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Work Finally Begins at the old Italian Embassy on 16th Street “will be preserved and converted into 134 luxury apartment homes”

by Prince Of Petworth — November 28, 2016 at 10:05 pm 11 Comments

Rendering via Mill Creek Residential

From a press release:

“Mill Creek Residential, a leading multifamily investor and operator specializing in premier apartment communities across the U.S., today announced the start of construction and redevelopment of the former Italian Embassy building located at 2700 16th NW, which will be preserved and converted into 134 luxury apartment homes.

The acquisition, renovation and redevelopment of the site is being made possible by an investment from Rockwood Capital, a privately held real estate investment firm with $9.3 billion in real estate assets under management. Helaba is providing the construction financing for the project.

“Simply put, the historic revitalization of the Embassy, coupled with the vibrancy of the neighborhood, will make this one of the premier communities in the Washington, DC region” said Sean Caldwell, senior managing director of the Mid-Atlantic region for Mill Creek.

As part of the redevelopment, Mill Creek will maintain the Neo-Renaissance architecture of the building and construct an adjacent nine-story high-rise with two levels of below-grade parking. The existing Embassy building will be renovated to contain a select number of the community’s exclusive townhouse-style residences, which will face a private courtyard and garden, as well as the community’s amenities.

The community will consist of studio, 1-, 2- and 3-bedroom apartment homes that feature premium high-tech and high-end features.

Community amenities will be designed with a European cosmopolitan aesthetic in an effort to preserve the boutique appeal of the Italian Embassy. Included will be a resident clubhouse, business center, rooftop terrace, club-quality fitness center, and landscaped outdoor terraces.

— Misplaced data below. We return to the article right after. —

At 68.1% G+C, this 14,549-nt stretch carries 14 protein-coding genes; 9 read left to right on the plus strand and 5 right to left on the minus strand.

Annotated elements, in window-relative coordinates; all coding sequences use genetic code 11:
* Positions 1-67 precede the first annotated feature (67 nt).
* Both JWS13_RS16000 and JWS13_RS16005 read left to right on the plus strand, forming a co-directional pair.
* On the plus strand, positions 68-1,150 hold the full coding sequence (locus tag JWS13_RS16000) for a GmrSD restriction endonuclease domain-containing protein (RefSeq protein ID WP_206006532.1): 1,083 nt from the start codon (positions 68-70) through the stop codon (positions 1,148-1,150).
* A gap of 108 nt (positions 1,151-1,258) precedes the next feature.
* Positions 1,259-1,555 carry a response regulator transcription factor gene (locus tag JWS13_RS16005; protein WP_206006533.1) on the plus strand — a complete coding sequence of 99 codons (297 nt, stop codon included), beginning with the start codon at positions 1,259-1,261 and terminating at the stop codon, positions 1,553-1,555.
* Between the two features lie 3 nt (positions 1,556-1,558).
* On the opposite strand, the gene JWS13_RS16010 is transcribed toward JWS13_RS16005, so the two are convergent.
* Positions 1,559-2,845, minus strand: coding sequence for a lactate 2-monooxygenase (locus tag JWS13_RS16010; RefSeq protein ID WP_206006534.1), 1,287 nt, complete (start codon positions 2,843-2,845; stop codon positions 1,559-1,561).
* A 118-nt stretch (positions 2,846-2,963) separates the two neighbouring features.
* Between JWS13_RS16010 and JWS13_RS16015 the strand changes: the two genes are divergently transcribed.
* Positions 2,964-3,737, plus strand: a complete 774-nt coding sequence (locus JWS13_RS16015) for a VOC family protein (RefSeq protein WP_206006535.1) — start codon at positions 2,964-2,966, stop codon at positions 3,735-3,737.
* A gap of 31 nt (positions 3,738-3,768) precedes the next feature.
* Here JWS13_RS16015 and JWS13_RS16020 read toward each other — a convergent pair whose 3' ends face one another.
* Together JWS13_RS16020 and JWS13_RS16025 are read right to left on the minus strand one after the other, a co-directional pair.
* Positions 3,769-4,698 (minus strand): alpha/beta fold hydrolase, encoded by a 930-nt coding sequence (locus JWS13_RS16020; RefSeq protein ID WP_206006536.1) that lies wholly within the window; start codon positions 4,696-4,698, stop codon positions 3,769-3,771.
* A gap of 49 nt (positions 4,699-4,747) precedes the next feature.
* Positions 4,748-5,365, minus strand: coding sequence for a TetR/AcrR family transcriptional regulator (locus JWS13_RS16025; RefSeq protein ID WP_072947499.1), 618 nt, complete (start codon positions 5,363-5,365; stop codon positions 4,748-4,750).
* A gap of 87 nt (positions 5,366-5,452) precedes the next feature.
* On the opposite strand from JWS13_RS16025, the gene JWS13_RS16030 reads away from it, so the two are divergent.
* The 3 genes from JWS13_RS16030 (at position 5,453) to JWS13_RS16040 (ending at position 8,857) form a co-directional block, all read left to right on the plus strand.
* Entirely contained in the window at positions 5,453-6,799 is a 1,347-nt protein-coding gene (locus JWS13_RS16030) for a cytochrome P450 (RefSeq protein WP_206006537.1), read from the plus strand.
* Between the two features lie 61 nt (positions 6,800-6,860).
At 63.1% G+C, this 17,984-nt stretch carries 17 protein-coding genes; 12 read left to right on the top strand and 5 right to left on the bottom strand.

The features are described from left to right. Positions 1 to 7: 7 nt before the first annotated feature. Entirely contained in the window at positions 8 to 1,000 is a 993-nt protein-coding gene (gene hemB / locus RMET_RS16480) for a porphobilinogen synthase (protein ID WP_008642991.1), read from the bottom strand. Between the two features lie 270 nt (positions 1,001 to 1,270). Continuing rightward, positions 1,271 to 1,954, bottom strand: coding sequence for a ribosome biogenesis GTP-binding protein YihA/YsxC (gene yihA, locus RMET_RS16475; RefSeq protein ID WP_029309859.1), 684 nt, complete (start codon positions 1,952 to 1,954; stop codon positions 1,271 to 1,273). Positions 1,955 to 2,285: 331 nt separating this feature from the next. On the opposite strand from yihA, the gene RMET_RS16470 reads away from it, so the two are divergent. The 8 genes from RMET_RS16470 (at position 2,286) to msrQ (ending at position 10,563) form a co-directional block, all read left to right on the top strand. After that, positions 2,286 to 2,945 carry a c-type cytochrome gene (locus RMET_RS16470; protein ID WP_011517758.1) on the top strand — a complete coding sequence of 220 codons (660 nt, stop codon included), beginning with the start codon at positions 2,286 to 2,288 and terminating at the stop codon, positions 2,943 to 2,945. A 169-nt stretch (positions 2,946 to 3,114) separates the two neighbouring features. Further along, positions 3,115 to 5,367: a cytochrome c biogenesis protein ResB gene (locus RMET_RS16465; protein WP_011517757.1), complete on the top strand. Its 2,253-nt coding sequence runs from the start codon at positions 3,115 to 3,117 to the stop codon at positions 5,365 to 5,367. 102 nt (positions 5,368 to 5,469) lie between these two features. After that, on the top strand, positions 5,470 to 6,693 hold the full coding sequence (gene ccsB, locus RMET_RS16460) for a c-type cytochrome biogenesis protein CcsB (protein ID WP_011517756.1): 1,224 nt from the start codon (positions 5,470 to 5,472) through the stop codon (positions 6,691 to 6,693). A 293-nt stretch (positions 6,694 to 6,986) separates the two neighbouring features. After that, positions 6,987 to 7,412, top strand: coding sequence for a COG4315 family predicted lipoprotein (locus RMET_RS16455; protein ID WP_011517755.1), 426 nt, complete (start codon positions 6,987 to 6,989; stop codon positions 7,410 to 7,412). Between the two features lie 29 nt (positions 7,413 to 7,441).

“The Italian Embassy will blend the history of this irreplaceable piece of architecture with an elevated distinction of prestige for our residents,” said Joe Muffler, development associate for Mill Creek.

The original Embassy building was completed in 1925 and designed by Whitney Wetmore and Charles D. Warren, a tandem also credited with the design of Grand Central Terminal in New York. The Embassy building served as the diplomatic mission of the Italian Republic to the United States until 2002, when a new chancery was constructed approximately two miles away at 3000 Whitehaven Street. Mill Creek’s designs for redevelopment are set to comply with the guidelines set forth by the Historic Preservation Review Board.

The commuter-friendly site is bordered by 16th Street to the East, Fuller Street to the South and Mozart Street to the West. 16th Street NW is one of the city’s few authentic north-south roads and provides expedient access to K Street in downtown, the Capital Beltway, and Silver Spring, the Maryland-based business hub at the northernmost portion of the metro area. Also in close proximity are Adams Morgan and the U Street Corridor, the latter of which is one of Washington D.C.’s fastest-growing submarkets. The walkable area also is home to an eclectic mix of restaurants, bars and retail shops with a variety of nightlife and cultural destinations.

Including the Italian Embassy community, Mill Creek has developed more than 4,100 apartments in the Washington, D.C. area.”

How the site looks today:




  • M

    I’m glad the building is getting developed (it’s been falling apart and abandoned for a long time), but I’m really sad they cut down every tree and piece of greenery on the property. I hope they have some major landscape plans in the works.

    • Anon

      Agreed. It’s a bummer if they got permits to remove the beautiful trees out front just to put in more parking.

    • Colin

      Did you look at the rendering? It shows trees and some nice landscaping.

      • Anon

        The trees they took down were fully mature. It will take decades to replace them.

    • Jakendc

      Those tree’s were a fixture on 16th and gorgeous and extremely old.. It saddened me to see them cut down..

  • I’m in Mt. Pleasant so this is practically right around the corner from me. Such a beautiful building and such prime real estate, I’ve been amazed to see it vacant and falling into disrepair all these years.

  • LMH

    Looks nice, but I wonder if the development includes any affordable housing units?

  • James W.

    Is there anything this city won’t turn into ‘luxury apartment homes?’ Just sayin’

    • Contessa of Cleveland Park

      And, how do “apartment homes” differ from “apartments?”

      • stacksp

        Apartment homes are apartments at home/mortgage prices lol. You stamp it with the luxury tag to justify the home pricing

  • kerlin4321

    Are there any apartment/condo “homes” being built these days that are NOT “luxury homes”?


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